Historical round barn still stands after 106 years

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In 1914 the late Louis Friedlein designed and built the impressive 72-foot circumference round barn that sets in the valley along Highway 52 just outside of Millville. (Press photo by Caroline Rosacker)

By Caroline Rosacker

There are several advantages to building a round barn. Most of these unique outbuildings were built on dairy farms between 1890-1920. The circular design was advantageous for small plots of land and considered more economical to build because less material was required. Round barns were built for dairying and were considered not as useful for other types of agriculture. The cow's wedge shape could be perfectly arranged around a central feeding trough. The heads were toward the silo that ran up through the center of the barn, and the back side faced the larger circumference of the barn. By the 1920s the popularity of round barns ended. Finding a carpenter who understood geometry was a challenge, and the onset of prefabricated barns at the end of World War I sealed their fate.  

High-Low Stock Farm, 

Louis Friedlein Prop. 1914

The late Louis Friedlein, Larry Friedlein's grandfather built the impressive 72-foot circumference round barn that sits in the valley along Highway 52 just outside of Millville. "High-Low Stock Farm, Louis Friedlein Prop. 1914" is proudly penned on the wall. Larry, who has been farming for most of his life, pointed out the signage, "That has been there for as long as I can remember. My grandfather passed away when I was one year old."  He continued, "I went to trade school for a couple of weeks after I graduated, but I felt the school misrepresented itself and decided it wasn't for me. My parents discouraged me from becoming a farmer. They had seen a lot of tough times throughout the years and wanted me to have a better life."

Larry and his late wife, Marlys, were married 56 years. They have three children, Jeff, Julie and Jody. "I started farming in the fall of 1960. This land has been in the family since 1914 when the barn was built," he commented. 

Larry's grandfather designed the barn and hired a carpenter to build it. "It was unique in its day. There are not a lot of round barns in the county. The ceiling of the barn is made of one-by-four inch boards laminated together to form the arch. He built it because he wanted to utilize the land as efficiently as possible. It was easier to feed the livestock because the feed was in the center. The drawback was you had to carry the milk farther," he explained. 

Jeff Friedlein, Louis' great-grandson, further noted, "Great-grandpa was a self-proclaimed engineer – a real entrepreneur in his day. He designed a pressurized water system utilizing the hillside above the barn. It was a milk bottle-shaped cistern with a windmill that sat on top. It had the potential to pump an estimated 2,500 gallons of water to the livestock. Unfortunately he died before he had an opportunity to use it."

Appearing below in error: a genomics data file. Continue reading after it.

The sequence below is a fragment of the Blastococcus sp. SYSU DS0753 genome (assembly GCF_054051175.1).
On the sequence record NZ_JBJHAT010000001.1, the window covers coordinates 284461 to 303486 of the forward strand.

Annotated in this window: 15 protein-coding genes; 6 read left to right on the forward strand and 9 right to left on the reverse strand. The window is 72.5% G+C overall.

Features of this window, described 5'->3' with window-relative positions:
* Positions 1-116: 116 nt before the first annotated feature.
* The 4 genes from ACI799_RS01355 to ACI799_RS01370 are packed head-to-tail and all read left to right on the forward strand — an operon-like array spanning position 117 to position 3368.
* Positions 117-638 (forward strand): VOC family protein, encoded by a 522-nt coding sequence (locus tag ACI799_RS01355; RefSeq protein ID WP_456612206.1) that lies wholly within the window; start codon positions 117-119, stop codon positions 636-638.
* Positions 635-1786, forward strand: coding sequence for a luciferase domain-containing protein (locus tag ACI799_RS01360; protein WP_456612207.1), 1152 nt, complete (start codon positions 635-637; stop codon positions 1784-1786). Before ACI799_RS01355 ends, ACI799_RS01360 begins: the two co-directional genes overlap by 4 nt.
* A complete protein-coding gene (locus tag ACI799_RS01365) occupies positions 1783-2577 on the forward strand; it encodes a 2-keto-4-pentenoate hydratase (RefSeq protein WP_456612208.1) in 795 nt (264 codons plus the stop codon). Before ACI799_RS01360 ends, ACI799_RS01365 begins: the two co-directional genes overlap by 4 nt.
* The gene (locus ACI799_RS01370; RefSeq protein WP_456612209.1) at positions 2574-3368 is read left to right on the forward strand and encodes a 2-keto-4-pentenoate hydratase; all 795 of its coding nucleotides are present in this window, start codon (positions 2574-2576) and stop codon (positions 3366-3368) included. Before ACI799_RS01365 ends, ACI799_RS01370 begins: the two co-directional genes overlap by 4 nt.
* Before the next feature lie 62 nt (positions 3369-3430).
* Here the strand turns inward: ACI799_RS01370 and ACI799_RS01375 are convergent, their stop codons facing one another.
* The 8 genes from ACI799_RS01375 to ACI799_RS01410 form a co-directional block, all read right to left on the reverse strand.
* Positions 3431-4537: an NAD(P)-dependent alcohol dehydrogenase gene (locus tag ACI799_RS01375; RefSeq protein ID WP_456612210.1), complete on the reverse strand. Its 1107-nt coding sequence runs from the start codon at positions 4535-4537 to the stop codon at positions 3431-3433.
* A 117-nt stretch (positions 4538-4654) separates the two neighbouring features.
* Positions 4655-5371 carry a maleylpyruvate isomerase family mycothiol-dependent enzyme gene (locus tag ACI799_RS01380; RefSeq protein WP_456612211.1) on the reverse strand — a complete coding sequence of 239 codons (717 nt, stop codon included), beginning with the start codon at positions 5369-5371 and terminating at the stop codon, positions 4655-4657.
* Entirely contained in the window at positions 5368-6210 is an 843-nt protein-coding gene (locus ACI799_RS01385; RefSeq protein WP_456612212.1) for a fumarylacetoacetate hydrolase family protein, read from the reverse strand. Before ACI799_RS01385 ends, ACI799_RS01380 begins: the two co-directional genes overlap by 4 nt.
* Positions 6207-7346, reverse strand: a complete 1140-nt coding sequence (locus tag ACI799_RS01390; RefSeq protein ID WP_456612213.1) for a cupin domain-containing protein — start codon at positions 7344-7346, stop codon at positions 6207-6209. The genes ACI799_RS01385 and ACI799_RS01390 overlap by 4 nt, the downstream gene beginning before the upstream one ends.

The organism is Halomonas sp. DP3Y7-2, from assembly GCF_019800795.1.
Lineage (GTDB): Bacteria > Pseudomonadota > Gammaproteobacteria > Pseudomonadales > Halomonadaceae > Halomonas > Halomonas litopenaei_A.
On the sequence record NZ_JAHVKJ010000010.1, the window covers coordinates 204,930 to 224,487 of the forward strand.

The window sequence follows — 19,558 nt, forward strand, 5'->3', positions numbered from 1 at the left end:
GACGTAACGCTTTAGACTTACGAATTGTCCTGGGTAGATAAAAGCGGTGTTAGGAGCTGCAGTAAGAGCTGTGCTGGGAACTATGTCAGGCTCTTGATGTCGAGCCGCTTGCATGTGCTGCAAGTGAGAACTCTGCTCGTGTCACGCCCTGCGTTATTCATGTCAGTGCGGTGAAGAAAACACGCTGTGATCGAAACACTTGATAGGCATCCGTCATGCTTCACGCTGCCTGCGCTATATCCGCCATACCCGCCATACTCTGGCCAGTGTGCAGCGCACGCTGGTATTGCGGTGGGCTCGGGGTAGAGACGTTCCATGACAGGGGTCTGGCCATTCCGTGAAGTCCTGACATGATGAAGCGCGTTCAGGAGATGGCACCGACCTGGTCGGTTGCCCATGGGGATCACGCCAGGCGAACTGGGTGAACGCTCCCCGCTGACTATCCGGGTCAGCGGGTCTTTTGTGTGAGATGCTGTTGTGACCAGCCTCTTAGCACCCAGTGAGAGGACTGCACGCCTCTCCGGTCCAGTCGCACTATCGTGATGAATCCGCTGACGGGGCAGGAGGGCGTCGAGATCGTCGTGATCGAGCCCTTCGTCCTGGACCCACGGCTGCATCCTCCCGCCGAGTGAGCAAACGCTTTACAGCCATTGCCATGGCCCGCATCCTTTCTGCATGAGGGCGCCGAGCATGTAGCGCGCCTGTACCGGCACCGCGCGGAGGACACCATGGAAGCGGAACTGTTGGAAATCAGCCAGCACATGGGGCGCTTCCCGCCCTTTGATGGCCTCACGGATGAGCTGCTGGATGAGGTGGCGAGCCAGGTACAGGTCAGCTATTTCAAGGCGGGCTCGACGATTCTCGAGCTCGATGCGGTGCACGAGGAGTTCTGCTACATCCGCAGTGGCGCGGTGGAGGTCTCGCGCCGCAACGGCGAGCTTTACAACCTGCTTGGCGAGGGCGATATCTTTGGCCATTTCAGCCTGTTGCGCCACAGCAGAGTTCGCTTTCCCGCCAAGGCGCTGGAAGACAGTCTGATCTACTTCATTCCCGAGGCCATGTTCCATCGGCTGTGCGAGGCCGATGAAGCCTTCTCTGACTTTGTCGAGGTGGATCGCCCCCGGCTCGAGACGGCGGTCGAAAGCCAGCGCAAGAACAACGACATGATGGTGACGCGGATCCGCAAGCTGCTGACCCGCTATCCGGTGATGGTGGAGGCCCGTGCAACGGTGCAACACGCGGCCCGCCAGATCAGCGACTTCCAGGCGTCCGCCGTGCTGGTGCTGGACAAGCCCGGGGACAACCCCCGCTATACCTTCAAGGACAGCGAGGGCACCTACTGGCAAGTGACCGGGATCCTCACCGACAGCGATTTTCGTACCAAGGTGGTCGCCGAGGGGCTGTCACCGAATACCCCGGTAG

Chicken house

Farming practices were different many years ago. "We were dairy farmers when I was young. Everybody back in them days had cows, horses, pigs and chickens,"

he recalled. "I remember there was an old chicken house that stood against the hillside. When I was a young boy; I had a dog. That dog would follow me, and I would follow the dog. One day the dog walked right up on the roof of the chicken house and I followed him. My dad was not too happy to find me standing on that roof. I thought it was okay because the dog did it," Larry chuckled. 

Turkey River Junction

Larry recalled a time when the railroad tracks went past the barn. He said, "The railroad ran right below the barn on the opposite side of highway 52. It would stop at the barn to load livestock. There was also a water tank for filling the steam engine at that location. There was a turntable at Turkey River Junction where the train would stop and turn the cars around."

Sturdy structure

The round barn's sturdy design has withstood the test of time. Its location against the north hillside protected it from high winds. and the southern exposure made it comfortable for the livestock in the winter. "The basic structure is in good shape. We had to replace a couple of posts downstairs and jack-up the floor joists in a few spots. The main expense is shingling. It takes a lot of shingles. The first set of shingles lasted a long, long time. The sidewalls are still original and only painted twice. We also closed up a few windows in the roof because they were leaking a little," Larry noted. 

"The silo doors were ladders in themselves and they ran all the way up to the cupola. We would bring the corn silage in on a flat wagon and feed it into the silage cutter. Then it would feed into the blower and throw it directly into the silo," he said. 

The original silo has been removed and the remaining pieces are stacked neatly for future use. "I have used some of that wood for other projects," he mentioned. 

Larry pointed to a large fork hanging from the domed ceiling. "Originally we stored loose hay in here. The big fork would come down from the ceiling on two pulleys and pick up the loose hay and toss it into the haymow. Now we store hay in bales," he commented. A small section off to the side in the interior of the barn was set aside to house oats. 

"I call farming a terminal disease. It gets in your blood. We have been very lucky throughout the years," he said with gratitude.

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